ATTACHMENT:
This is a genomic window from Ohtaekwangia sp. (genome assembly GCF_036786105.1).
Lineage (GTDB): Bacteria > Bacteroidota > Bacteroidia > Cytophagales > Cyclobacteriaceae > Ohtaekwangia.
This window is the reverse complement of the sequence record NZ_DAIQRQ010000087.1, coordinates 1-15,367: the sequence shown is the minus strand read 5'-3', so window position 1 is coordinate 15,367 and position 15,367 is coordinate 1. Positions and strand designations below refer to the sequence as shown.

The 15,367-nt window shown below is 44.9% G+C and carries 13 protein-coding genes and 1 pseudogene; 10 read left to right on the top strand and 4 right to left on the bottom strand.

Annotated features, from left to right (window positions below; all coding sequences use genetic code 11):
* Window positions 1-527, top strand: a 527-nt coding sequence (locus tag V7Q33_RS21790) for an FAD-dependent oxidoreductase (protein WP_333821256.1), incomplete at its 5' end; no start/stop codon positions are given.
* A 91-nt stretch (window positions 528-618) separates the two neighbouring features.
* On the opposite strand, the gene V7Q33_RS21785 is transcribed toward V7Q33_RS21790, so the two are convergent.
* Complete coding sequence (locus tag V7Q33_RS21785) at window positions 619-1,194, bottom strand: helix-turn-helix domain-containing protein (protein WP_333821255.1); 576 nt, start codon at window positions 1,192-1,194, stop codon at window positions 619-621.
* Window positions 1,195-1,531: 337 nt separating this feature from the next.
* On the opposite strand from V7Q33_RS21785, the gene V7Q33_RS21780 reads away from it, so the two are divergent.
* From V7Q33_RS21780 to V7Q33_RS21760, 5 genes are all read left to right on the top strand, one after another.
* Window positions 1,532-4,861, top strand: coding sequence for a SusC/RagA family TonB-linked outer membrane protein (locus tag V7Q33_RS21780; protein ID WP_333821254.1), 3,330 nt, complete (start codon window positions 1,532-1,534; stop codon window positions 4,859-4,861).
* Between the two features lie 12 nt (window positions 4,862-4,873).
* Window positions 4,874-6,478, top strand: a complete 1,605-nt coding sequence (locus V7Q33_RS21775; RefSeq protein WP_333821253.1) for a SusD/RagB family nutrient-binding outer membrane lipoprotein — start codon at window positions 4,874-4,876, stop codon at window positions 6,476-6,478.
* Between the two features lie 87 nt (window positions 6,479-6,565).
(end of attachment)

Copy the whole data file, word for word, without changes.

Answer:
This is a genomic window from Ohtaekwangia sp. (genome assembly GCF_036786105.1).
Lineage (GTDB): Bacteria > Bacteroidota > Bacteroidia > Cytophagales > Cyclobacteriaceae > Ohtaekwangia.
This window is the reverse complement of the sequence record NZ_DAIQRQ010000087.1, coordinates 1-15,367: the sequence shown is the minus strand read 5'-3', so window position 1 is coordinate 15,367 and position 15,367 is coordinate 1. Positions and strand designations below refer to the sequence as shown.

The 15,367-nt window shown below is 44.9% G+C and carries 13 protein-coding genes and 1 pseudogene; 10 read left to right on the top strand and 4 right to left on the bottom strand.

Annotated features, from left to right (window positions below; all coding sequences use genetic code 11):
* Window positions 1-527, top strand: a 527-nt coding sequence (locus tag V7Q33_RS21790) for an FAD-dependent oxidoreductase (protein WP_333821256.1), incomplete at its 5' end; no start/stop codon positions are given.
* A 91-nt stretch (window positions 528-618) separates the two neighbouring features.
* On the opposite strand, the gene V7Q33_RS21785 is transcribed toward V7Q33_RS21790, so the two are convergent.
* Complete coding sequence (locus tag V7Q33_RS21785) at window positions 619-1,194, bottom strand: helix-turn-helix domain-containing protein (protein WP_333821255.1); 576 nt, start codon at window positions 1,192-1,194, stop codon at window positions 619-621.
* Window positions 1,195-1,531: 337 nt separating this feature from the next.
* On the opposite strand from V7Q33_RS21785, the gene V7Q33_RS21780 reads away from it, so the two are divergent.
* From V7Q33_RS21780 to V7Q33_RS21760, 5 genes are all read left to right on the top strand, one after another.
* Window positions 1,532-4,861, top strand: coding sequence for a SusC/RagA family TonB-linked outer membrane protein (locus tag V7Q33_RS21780; protein ID WP_333821254.1), 3,330 nt, complete (start codon window positions 1,532-1,534; stop codon window positions 4,859-4,861).
* Between the two features lie 12 nt (window positions 4,862-4,873).
* Window positions 4,874-6,478, top strand: a complete 1,605-nt coding sequence (locus V7Q33_RS21775; RefSeq protein WP_333821253.1) for a SusD/RagB family nutrient-binding outer membrane lipoprotein — start codon at window positions 4,874-4,876, stop codon at window positions 6,476-6,478.
* Between the two features lie 87 nt (window positions 6,479-6,565).